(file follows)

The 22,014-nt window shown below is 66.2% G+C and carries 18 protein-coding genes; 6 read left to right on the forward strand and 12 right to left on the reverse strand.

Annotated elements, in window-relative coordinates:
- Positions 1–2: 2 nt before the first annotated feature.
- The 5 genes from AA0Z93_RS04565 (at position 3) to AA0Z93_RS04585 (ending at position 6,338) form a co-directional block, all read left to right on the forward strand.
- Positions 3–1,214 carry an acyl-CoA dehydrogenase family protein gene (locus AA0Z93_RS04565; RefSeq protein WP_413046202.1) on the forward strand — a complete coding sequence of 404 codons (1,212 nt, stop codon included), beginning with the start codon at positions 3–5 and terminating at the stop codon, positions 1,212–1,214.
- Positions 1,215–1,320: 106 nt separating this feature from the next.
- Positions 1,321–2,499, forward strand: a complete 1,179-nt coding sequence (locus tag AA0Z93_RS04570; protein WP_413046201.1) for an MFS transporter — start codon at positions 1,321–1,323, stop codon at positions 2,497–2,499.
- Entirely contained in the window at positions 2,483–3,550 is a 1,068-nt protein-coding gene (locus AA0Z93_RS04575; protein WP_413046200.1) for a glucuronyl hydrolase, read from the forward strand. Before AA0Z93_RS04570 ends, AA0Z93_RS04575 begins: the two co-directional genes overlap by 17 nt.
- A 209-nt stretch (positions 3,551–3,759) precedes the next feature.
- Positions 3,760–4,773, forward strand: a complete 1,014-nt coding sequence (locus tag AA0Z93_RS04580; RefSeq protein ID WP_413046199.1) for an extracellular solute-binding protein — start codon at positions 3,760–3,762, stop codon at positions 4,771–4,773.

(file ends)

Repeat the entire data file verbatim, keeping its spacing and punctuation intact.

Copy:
The 22,014-nt window shown below is 66.2% G+C and carries 18 protein-coding genes; 6 read left to right on the forward strand and 12 right to left on the reverse strand.

Annotated elements, in window-relative coordinates:
- Positions 1–2: 2 nt before the first annotated feature.
- The 5 genes from AA0Z93_RS04565 (at position 3) to AA0Z93_RS04585 (ending at position 6,338) form a co-directional block, all read left to right on the forward strand.
- Positions 3–1,214 carry an acyl-CoA dehydrogenase family protein gene (locus AA0Z93_RS04565; RefSeq protein WP_413046202.1) on the forward strand — a complete coding sequence of 404 codons (1,212 nt, stop codon included), beginning with the start codon at positions 3–5 and terminating at the stop codon, positions 1,212–1,214.
- Positions 1,215–1,320: 106 nt separating this feature from the next.
- Positions 1,321–2,499, forward strand: a complete 1,179-nt coding sequence (locus tag AA0Z93_RS04570; protein WP_413046201.1) for an MFS transporter — start codon at positions 1,321–1,323, stop codon at positions 2,497–2,499.
- Entirely contained in the window at positions 2,483–3,550 is a 1,068-nt protein-coding gene (locus AA0Z93_RS04575; protein WP_413046200.1) for a glucuronyl hydrolase, read from the forward strand. Before AA0Z93_RS04570 ends, AA0Z93_RS04575 begins: the two co-directional genes overlap by 17 nt.
- A 209-nt stretch (positions 3,551–3,759) precedes the next feature.
- Positions 3,760–4,773, forward strand: a complete 1,014-nt coding sequence (locus tag AA0Z93_RS04580; RefSeq protein ID WP_413046199.1) for an extracellular solute-binding protein — start codon at positions 3,760–3,762, stop codon at positions 4,771–4,773.